Washington, D.C. has had many visitors since it’s inception, but it cannot be said that everyone was a huge fan. Actually, in 1814, there were quite a number of people who were a bit upset with the Capitol. You might have heard of them… The British?
Yes, on August 24, 1814, the British attacked and burned Washington, D.C. One of their number, George Robert Gleig, apparently found enough time whilst attacking the city at night in the middle of a hurricane to take in the sights and form some opinions.
We all learned in history class that Abraham Lincoln freed slaves in Confederate states by issuing the Emancipation Proclamation in September 1862. But did you know that until April 16, 1862, slavery was still legal and widely practiced in Washington, DC? Today DC celebrates Emancipation Day, marking the passage of the District of Columbia Compensated Emancipation Act that legally freed all slaves owned in DC.
1848 was a busy year for the residents of Washington, D.C. The Washington monument was under construction and Congress was hotly debating the question of slavery in the new territories. Closer to home, most white Washingtonians favored slavery though many had objections to actual slave-trading taking place in the capital. D.C.’s large free black population, which contained a great many marriages between enslaved and free, sought freedom for those who didn’t yet posses it, and were spurred by an increasing number of abolitionists flocking to the city.
To put it mildly, Washington was a tense place in April 1848, and it was about to get even moreso. Enter the Pearl.
When you go see the new Jackie Robinson film, 42, it’s safe to assume there won’t be any scenes of Robinson’s Dodgers playing the Senators in Washington. That’s because it never happened, aside from maybe an exhibition game. The teams were in different leagues, so only a World Series would have had them square off. And, anyone who knows anything about baseball (or has seen Damn Yankees) knows the Senators were not exactly World Series material in the 1940s and 1950s.
But what you may not know is that Robinson actually did play in D.C. before he became a Dodger and it was a pretty big deal.
Lewis Powell, the would-be assassin of Secretary of State William H. Seward, was prone to goof-ups. You might even say he had the tendency to lose his head.
As you know from our previous post, Powell was one of the co-conspirators in the Lincoln assassination plot. After his bloody rampage in the Seward home, Powell was tried and hanged along with three other conspirators on July 7, 1865. That should have been the end of the story, but it took over one hundred years for Powell's tale to come to an end.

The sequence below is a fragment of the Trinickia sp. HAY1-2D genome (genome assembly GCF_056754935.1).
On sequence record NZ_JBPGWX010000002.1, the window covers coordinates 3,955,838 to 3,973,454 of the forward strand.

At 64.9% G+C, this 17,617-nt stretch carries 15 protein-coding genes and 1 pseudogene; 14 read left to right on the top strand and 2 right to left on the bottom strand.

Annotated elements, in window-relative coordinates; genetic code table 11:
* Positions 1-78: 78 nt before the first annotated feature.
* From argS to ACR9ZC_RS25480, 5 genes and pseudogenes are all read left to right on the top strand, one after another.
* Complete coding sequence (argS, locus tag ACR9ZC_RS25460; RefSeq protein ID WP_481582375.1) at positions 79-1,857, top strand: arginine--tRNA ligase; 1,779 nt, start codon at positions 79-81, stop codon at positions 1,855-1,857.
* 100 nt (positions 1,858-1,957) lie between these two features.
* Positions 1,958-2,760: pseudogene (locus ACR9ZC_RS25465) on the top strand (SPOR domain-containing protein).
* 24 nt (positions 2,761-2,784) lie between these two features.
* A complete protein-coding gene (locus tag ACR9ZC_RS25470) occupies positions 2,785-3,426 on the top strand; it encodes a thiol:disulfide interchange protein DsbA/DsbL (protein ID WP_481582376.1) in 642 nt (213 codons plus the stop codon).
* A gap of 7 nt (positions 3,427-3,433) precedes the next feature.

April 14th, 1865 was a pretty bad day for a lot of people. Lincoln was assassinated, Clara Harris and Henry Rathbone had their lives torn apart, and Secretary of State William H. Seward was brutally stabbed along with most of his family and a few bystanders.
Oh, you hadn’t heard about that last one?
Booth and his co-conspirators’ plan was larger than just the assassination of Lincoln. Their plot included a number of top officials in the U.S. government whose death they hoped would bring the country to its knees. Lewis Powell, a twenty year old Confederate soldier, was chosen to assassinate the Secretary of State.
Luckily for the Sewards, Powell was probably the worst assassin in American history.
Chuck Brown, Trouble Funk, Rare Essence, Minor Threat, SOA.
If you lived in DC in the 1980s, you probably recognize these as local Go-Go and hardcore bands. If that's the case, the Corcoran Gallery of Art’s newest exhibit, Pump Me Up, is sure to invoke nostalgia. For those who have come here more recently, the exhibit offers a rare opportunity to see how much DC has changed in the last thirty years. (You definitely get a different image of the 80s than at a Legwarmers concert at the State Theatre!) Either way, it's worth a visit.
To put it mildly, the 1980s was a tumultuous period for the District of Columbia. There was a lot going on and homegrown music was right at the center of the city's experience.
In the early 19th century, taking a life was as easy as taking offense. Just ask Commodore Stephen Decatur. 193 years ago today he was killed in a duel leaving (as some claim) his spirit to wander and perhaps seek retribution from the parties that coldly arranged his death.
Decatur was born in 1779 and had a mostly praise-worthy navy career, earning “the heart of a nation” and the malice of a few whose careers he stepped over to achieve his own greatness. One of these was Commodore James Barron.
Things got ugly between the two men with the help of two others who apparently wanted a piece of Decatur, too.
Though it may not really feel like it when you go outside lately, spring is almost here. It won't be long before people all over the DMV are sipping drinks by the pool. Pina coladas... mojitos... and, of course, everyone's favorite homegrown cocktail, the daiquiri.
Okay, okay, the daiquiri is not truly a Washington creation -- it was first mixed in Cuba -- but it has a strong early connection to the District. So, we have some basis to claim it. Read on!
WETA Television and Classical WETA 90.9 FM are community-based public broadcasting stations serving the Washington area and supported by listeners and viewers. WETA is also a major producing station for PBS.